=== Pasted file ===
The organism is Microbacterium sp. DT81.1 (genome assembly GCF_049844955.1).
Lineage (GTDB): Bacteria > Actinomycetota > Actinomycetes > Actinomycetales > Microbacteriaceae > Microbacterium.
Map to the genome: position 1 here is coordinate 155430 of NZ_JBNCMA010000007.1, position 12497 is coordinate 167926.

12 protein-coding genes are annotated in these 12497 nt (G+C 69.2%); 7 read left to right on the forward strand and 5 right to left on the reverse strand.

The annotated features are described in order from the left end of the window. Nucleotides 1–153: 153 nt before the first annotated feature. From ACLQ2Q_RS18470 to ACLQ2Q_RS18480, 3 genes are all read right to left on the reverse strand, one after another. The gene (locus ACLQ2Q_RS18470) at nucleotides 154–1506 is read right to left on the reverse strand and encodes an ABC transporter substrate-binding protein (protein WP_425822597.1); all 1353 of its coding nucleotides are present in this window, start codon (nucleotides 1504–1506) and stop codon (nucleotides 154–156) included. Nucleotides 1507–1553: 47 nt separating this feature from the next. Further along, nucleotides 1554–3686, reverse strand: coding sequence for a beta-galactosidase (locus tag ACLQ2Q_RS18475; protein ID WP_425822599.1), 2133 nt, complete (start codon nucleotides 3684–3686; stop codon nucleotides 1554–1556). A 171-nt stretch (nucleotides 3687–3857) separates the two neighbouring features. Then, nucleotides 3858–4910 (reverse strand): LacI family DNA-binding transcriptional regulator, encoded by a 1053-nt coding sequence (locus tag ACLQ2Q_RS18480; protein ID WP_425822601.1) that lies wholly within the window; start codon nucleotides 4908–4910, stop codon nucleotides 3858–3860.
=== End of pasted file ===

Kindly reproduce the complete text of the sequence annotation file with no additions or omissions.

The organism is Microbacterium sp. DT81.1 (genome assembly GCF_049844955.1).
Lineage (GTDB): Bacteria > Actinomycetota > Actinomycetes > Actinomycetales > Microbacteriaceae > Microbacterium.
Map to the genome: position 1 here is coordinate 155430 of NZ_JBNCMA010000007.1, position 12497 is coordinate 167926.

12 protein-coding genes are annotated in these 12497 nt (G+C 69.2%); 7 read left to right on the forward strand and 5 right to left on the reverse strand.

The annotated features are described in order from the left end of the window. Nucleotides 1–153: 153 nt before the first annotated feature. From ACLQ2Q_RS18470 to ACLQ2Q_RS18480, 3 genes are all read right to left on the reverse strand, one after another. The gene (locus ACLQ2Q_RS18470) at nucleotides 154–1506 is read right to left on the reverse strand and encodes an ABC transporter substrate-binding protein (protein WP_425822597.1); all 1353 of its coding nucleotides are present in this window, start codon (nucleotides 1504–1506) and stop codon (nucleotides 154–156) included. Nucleotides 1507–1553: 47 nt separating this feature from the next. Further along, nucleotides 1554–3686, reverse strand: coding sequence for a beta-galactosidase (locus tag ACLQ2Q_RS18475; protein ID WP_425822599.1), 2133 nt, complete (start codon nucleotides 3684–3686; stop codon nucleotides 1554–1556). A 171-nt stretch (nucleotides 3687–3857) separates the two neighbouring features. Then, nucleotides 3858–4910 (reverse strand): LacI family DNA-binding transcriptional regulator, encoded by a 1053-nt coding sequence (locus tag ACLQ2Q_RS18480; protein ID WP_425822601.1) that lies wholly within the window; start codon nucleotides 4908–4910, stop codon nucleotides 3858–3860.